Inst. IV. chs. XV. and XVI. Also his Brieve instruction, pour armer tous bons fideles contre les erreurs de la secte commune des Anabaptistes, Geneva, 1544, 2d ed. 1545; Latin version by Nicolas des Gallars. In Opera, VII. 45 sqq. This tract was written against the fanatical wing of the Anabaptists at the request of the pastors of Neuchâtel. His youthful treatise On the Sleep of the Soul was also directed against the Anabaptists. See above, § 77. Calvin’s wife was the widow of a converted Anabaptist.
Baptism, Calvin says, is the sacrament of ablution and regeneration; the Eucharist is the sacrament of redemption and sanctification. Christ “came by water and by blood” (1Jo_5:6); that is, to purify and to redeem. The Spirit, as the third and chief witness, confirms and secures the witness of water and blood; that is, of baptism and the eucharist (1Jo_5:8). This sublime mystery was strikingly exhibited on the cross, when blood and water issued from Christ’s side, which on this account Augustin justly called ‘the fountain of our sacraments.’ “
I. Calvin defines baptism as, a sign of initiation, by which we are admitted into the society of the Church, in order that, being incorporated into Christ, we may be numbered among the children of God.”
II. Faith derives three benefits from this sacrament.
1. It assures us, like a legal instrument properly attested, that all our sins are cancelled, and will never be imputed unto us (Eph_5:26; Tit_3:5; 1Pe_3:21). It is far more than a mark or sign by which we profess our religion before men, as soldiers wear the insignia of their sovereign. It is “for the remission of sins,” past and future. No new sacrament is necessary for sins committed after baptism. At whatever time we are baptized, we are washed and purified for the whole life. “Whenever we have fallen, we must recur to the remembrance of baptism, and arm our minds with the consideration of it, that we may be always certified and assured of the remission of our sins.”
2. Baptism shows us our mortification in Christ, and our new life in him. All who receive baptism with faith experience the efficacy of Christ’s death and the power of his resurrection, and should therefore walk in newness of life (Rom_6:3, Rom_6:4, Rom_6:11).
3. Baptism affords us “the certain testimony that we are not only engrafted into the life and death of Christ, but are so united to him as to be partakers of all his benefits” (Gal_3:26, Gal_3:27).
But while baptism removes the guilt and punishment of hereditary and actual sin, it does not destroy our natural depravity, which is perpetually producing works of the flesh, and will not be wholly abolished till the close of this mortal life. In the mean time we must hold fast to the promise of God in baptism, fight manfully against sin and temptation, and press forward to complete victory.
III. On the question of the validity of baptism by unworthy ministers, Calvin fully agrees with Augustin against the view of the Donatists, who measured the virtue of the sacrament by the moral character of the minister. He applies the argument to the Anabaptists of his day, who denied the validity of Catholic baptism on account of the idolatry and corruption of the papal Church. “Against these follies we shall be sufficiently fortified, if we consider that we are baptized not in the name of any man, but in the name of the Father, the Son, and the Holy Spirit, and consequently that it is not the baptism of man, but of God, by whomsoever administered.” The papal priests “did not baptize us into the fellowship of their own ignorance or sacrilege, but into the faith of Jesus Christ, because they invoked, not their own name, but the name of God, and baptized in no name but his. As it was the baptism of God, it certainly contained the promise of remission of sins, mortification of the flesh, spiritual vivification, and participation of Christ. Thus it was no injury to the Jews to have been circumcised by impure and Apostate priests; nor was the sign on that account useless, so as to render it necessary to be repeated, but it was sufficient to recur to the genuine original …. When Hezekiah and Josiah assembled together out of all Israel, those who had revolted from God, they did not call any of them to a second circumcision.”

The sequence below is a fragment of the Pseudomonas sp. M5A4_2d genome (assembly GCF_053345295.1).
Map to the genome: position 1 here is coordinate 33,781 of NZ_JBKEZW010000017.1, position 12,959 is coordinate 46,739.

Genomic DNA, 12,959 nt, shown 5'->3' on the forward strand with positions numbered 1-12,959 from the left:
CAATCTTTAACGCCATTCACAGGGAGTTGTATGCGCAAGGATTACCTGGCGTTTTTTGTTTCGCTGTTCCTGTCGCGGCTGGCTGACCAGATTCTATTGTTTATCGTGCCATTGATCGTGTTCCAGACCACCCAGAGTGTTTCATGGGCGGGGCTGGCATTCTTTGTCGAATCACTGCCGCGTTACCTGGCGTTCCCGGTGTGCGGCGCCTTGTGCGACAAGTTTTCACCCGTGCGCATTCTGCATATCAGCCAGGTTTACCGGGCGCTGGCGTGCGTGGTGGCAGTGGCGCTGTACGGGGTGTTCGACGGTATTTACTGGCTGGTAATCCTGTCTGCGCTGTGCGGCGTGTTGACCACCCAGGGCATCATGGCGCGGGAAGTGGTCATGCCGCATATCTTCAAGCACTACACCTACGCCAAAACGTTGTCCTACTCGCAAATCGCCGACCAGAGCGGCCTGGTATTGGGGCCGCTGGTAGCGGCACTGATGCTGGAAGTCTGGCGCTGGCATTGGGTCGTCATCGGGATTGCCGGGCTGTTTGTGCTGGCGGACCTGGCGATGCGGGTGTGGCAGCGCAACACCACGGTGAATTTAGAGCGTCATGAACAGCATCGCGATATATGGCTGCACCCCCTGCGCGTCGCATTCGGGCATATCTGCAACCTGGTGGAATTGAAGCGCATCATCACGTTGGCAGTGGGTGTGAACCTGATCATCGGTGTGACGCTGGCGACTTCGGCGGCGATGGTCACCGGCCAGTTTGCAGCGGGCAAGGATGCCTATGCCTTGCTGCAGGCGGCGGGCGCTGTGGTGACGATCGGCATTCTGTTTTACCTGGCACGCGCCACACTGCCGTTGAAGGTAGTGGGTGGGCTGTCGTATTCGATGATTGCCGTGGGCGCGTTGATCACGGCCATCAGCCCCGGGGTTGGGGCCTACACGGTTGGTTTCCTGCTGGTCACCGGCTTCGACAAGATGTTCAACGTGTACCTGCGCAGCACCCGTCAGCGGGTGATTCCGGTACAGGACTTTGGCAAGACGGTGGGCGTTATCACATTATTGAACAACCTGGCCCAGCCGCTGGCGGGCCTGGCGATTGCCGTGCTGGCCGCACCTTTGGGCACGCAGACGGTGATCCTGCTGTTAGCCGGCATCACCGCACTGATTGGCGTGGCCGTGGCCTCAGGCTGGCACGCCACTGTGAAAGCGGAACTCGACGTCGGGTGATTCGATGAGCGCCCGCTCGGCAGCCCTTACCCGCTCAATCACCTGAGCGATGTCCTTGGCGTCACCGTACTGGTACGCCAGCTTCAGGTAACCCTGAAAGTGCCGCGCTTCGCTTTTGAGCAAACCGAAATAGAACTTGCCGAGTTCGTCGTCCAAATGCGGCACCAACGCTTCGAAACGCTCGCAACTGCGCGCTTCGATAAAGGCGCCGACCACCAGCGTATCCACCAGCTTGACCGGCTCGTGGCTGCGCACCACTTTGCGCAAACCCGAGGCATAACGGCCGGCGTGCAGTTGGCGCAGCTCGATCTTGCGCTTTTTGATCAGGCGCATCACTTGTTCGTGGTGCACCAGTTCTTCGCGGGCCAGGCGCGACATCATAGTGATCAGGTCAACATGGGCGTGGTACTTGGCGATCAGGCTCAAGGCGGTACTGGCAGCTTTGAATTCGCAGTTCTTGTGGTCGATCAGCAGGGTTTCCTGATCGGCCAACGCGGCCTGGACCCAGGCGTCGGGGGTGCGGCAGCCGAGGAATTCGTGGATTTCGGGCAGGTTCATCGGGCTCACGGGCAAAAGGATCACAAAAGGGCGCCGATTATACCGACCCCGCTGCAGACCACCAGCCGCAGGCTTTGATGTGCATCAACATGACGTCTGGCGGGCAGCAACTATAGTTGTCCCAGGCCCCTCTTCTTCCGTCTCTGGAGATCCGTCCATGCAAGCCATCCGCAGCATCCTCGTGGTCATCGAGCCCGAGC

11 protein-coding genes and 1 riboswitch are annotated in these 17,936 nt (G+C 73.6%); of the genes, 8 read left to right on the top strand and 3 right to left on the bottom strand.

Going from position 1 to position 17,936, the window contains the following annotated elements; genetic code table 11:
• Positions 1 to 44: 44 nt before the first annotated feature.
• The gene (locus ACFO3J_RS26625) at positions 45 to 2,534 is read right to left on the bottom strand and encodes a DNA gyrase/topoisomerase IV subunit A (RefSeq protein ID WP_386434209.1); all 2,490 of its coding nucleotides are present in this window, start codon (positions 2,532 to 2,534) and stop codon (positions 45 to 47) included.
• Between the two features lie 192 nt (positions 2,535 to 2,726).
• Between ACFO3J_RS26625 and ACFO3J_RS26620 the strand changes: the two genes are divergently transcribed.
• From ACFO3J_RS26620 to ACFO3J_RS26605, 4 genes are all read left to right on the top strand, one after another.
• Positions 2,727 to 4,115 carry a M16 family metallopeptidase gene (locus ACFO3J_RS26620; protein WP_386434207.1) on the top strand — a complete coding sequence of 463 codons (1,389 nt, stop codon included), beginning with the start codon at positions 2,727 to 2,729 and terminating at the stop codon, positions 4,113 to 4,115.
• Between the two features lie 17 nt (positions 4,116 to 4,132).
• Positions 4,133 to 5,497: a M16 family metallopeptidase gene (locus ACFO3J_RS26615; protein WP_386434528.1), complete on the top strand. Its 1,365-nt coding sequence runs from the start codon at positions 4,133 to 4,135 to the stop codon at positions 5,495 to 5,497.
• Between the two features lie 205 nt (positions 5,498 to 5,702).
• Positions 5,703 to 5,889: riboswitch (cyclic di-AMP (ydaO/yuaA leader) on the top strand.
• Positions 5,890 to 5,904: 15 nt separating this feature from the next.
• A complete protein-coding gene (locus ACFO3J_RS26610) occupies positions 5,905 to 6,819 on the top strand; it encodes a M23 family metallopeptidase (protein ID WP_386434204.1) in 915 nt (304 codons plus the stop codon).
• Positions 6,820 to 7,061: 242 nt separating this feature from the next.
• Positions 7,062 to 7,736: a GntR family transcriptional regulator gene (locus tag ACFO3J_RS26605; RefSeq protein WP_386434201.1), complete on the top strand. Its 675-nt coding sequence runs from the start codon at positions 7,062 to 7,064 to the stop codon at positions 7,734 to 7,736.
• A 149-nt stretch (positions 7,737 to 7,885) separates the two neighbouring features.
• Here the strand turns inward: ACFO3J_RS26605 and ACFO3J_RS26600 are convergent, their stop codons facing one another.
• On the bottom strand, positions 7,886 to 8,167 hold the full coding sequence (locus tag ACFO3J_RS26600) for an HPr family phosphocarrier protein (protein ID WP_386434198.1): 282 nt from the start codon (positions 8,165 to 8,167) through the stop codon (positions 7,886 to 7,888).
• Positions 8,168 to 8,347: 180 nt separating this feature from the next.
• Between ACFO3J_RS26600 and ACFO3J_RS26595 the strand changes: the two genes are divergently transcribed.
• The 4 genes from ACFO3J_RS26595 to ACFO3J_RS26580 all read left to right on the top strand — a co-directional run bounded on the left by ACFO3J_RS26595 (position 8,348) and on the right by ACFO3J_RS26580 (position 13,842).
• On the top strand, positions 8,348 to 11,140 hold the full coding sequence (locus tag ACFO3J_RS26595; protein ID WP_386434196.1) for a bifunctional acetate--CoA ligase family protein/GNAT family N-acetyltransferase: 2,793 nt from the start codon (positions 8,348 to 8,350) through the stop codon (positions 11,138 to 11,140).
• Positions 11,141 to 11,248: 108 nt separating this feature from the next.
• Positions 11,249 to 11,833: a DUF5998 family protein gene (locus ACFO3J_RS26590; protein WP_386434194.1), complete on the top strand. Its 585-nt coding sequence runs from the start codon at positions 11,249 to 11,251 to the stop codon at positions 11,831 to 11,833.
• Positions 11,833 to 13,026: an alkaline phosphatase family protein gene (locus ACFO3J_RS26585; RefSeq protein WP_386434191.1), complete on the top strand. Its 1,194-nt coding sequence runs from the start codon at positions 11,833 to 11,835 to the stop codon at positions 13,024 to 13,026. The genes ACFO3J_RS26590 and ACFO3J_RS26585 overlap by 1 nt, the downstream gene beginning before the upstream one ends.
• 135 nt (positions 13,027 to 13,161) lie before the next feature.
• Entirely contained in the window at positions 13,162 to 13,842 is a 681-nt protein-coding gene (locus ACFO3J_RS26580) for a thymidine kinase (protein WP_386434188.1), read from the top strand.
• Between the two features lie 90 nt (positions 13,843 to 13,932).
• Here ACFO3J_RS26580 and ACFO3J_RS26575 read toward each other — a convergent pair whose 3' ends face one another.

He argues against the Anabaptists from the fact also, that the apostles who had received the baptism of John, were not rebaptized. “And among us, what rivers would be sufficient for the repetition of ablutions as numerous as the errors which are daily corrected among us by the mercy of the Lord.”
IV. He pleads for the simplicity of the ordinance against the adventitious medley of incantation, wax-taper, spittle, salt, and “other fooleries,” which from an early age were publicly introduced. “Such theatrical pomps dazzle the eye and stupify the minds of the ignorant.” The simple ceremony as instituted by Christ, accompanied by a confession of faith, prayers, and thanksgivings, shines with the greater lustre, unencumbered with extraneous corruptions. He disapproves the ancient custom of baptism by laymen in cases of danger of death. God can regenerate a child without baptism.
V. The mode of baptism was not a subject of controversy at that time. Calvin recognized the force of the philological and historical argument in favor of immersion, but regarded pouring and sprinkling as equally valid, and left room for Christian liberty according to the custom in different countries. Immersion was then still the prevailing mode in England, and continued till the reign of Elizabeth, who was herself baptized by immersion.